Harbinger Wars #1
Written by Joshua Dysart (Story by Joshua Dysart & Duane Swierczynski)
Art by Clayton Henry, Clayton Crain, and Mico Suayan
Colors by Brian Reber
Review by Adam Shaw
The buildup to Harbiner Wars has been going on for quite a while now (Valiant says since the beginning), but the crossover event is finally here to serve up the action. For the first issue of four in this event it accomplishes a lot in the roughly 30 page issue.
If you are a new reader or someone curious about some of Valiant’s titles, then this is a pretty good place to check out what they have to offer. I’m not just saying that because it’s what Valiant has been saying. For those that need it, there is a recap page that lays out the main players in Harbinger Wars. Valiant and Dysart do a pretty great job of bringing new and established readers up to speed. Several new characters are introduced in the opening pages as well, so no one panic if you see some unfamiliar faces.
In the Bloodshot series we’ve learned that Project Rising Spirit has captured psyiots to use for their own means and ends, and this opening issue introduces a fully trained team of PRS psyiots. I rather enjoyed their scenes in this issue, because they are unknown players and we don’t know where they are going to land on the game board. A few of them have some pretty cool powers as well. I got a good chuckle out of the little girl turning in a giant lion a la Disney’s The Lion King, and munching down some PRS soldiers.
There’s also a lot going on between Peter, Harada, and the bleeding monk. I’ve been a little uncertain of what the monk’s intentions have been. He helped Harada in the past and more recently Peter. Dysart gives us a little bit more insight into the monk’s thought process and purpose. I found it cool, but at the same time all I could think about was the X-men. Psyiots are basically mutants, but instead of coming out to the public they try to keep this crazy stuff secret.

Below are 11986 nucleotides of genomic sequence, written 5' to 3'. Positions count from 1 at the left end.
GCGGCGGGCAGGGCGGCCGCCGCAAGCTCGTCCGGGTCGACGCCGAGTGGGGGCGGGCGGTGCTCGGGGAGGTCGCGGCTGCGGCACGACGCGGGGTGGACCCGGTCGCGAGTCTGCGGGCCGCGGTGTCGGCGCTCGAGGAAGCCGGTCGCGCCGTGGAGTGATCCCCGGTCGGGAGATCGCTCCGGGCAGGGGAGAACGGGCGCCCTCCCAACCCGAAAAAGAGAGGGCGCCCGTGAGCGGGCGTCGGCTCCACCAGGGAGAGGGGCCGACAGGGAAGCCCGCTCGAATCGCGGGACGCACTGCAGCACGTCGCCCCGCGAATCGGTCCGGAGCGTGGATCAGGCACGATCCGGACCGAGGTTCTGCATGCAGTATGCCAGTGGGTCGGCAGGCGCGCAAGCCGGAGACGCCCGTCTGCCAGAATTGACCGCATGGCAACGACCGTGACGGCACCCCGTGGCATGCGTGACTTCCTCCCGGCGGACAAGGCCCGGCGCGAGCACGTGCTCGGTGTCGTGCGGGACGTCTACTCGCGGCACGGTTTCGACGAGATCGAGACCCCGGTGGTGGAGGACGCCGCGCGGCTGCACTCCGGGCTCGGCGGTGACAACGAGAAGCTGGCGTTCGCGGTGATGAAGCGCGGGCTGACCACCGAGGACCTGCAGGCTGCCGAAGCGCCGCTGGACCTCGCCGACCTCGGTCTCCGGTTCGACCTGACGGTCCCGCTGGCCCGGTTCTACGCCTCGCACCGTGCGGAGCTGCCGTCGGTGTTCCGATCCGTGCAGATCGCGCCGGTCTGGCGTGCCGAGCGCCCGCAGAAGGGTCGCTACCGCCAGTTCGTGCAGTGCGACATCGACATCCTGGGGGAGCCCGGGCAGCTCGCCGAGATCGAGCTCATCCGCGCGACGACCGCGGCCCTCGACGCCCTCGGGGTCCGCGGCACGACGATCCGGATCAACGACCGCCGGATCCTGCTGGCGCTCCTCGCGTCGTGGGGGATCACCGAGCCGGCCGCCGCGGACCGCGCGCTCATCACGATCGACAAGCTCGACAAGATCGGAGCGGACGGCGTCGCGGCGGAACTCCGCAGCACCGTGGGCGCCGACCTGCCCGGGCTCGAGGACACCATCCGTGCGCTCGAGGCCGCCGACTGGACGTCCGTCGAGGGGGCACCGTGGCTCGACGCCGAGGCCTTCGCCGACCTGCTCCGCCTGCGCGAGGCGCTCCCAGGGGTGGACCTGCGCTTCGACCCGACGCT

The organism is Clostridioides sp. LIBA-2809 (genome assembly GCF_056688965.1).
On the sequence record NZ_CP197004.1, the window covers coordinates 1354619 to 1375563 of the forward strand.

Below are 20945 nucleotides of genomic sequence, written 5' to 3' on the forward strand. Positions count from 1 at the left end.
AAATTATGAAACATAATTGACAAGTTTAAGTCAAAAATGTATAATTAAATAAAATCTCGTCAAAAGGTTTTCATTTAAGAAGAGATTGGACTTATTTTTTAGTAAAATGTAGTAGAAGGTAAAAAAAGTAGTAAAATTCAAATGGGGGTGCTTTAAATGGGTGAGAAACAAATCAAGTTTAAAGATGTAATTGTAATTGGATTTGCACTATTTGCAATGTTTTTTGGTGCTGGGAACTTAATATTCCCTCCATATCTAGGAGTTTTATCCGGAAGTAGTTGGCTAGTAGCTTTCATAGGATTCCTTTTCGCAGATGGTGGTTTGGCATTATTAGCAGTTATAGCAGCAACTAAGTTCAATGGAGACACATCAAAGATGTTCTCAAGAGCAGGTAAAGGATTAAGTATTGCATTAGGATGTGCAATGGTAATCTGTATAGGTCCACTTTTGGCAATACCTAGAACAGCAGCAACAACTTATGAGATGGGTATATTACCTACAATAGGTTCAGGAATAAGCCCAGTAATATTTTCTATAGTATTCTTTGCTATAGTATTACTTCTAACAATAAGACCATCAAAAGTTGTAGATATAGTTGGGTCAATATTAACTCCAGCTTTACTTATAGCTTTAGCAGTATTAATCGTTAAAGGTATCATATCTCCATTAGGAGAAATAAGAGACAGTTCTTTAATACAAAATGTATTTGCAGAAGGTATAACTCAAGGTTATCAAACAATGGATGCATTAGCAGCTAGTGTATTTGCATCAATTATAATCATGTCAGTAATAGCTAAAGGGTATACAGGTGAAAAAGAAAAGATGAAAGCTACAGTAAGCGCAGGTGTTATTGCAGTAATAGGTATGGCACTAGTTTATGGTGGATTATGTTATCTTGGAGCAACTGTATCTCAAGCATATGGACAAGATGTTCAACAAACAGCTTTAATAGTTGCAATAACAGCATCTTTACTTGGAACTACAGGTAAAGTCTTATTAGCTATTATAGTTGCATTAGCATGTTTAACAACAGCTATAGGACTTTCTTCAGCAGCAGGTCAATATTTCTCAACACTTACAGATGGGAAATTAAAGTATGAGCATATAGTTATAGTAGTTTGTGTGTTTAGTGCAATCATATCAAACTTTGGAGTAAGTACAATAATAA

You could look at this issue and think there are four or five points of view happening (Harada, Peter and his renegades, Bloodshot, PRS execs and psyiots). There are a lot of things happening to different groups of people, but Dysart presents it in a way where it really only boils down to two separate divisions in this issue. Everything happening over at PRS focuses around the young team of psyiots there; Bloodshot and the PRS suits are woven in to add to their story and fill in some of the blanks. The same can be said with Peter and his team. Harada appears briefly to remind us that there is an antagonist for this group of renegades. I found it interesting that these two outlying characters, Harada and Bloodshot, are tied together in the end for the issue’s cliffhanger.
Dysart has to juggle a lot of characters around. He is doing a damn fine job at it, while still managing to hit the right beats. The pacing is great, the story makes a great setup for the event, and there is some decent progression to escalate the action next issue.
Also, let’s note that there are three artist on this book. That usually sets off all sorts of klaxons in my head, but in this issue it works. The issue is stylish and polished. It also helps that Reber is the only colorist on the issue, so everything ties together well.
Buy It. I am very impressed with how Valiant is handling this event. Harbinger Wars sets up the event in a fun, well-paced opening issue. It’s only the first issue, but other publishers could take some notes on setting up fun and engaging crossover events. Also, you are getting almost 30 pages for your four bucks (*cough*cough* Marvel). If you are looking for some badassery to keep to entertained, look no further than Harbinger Wars.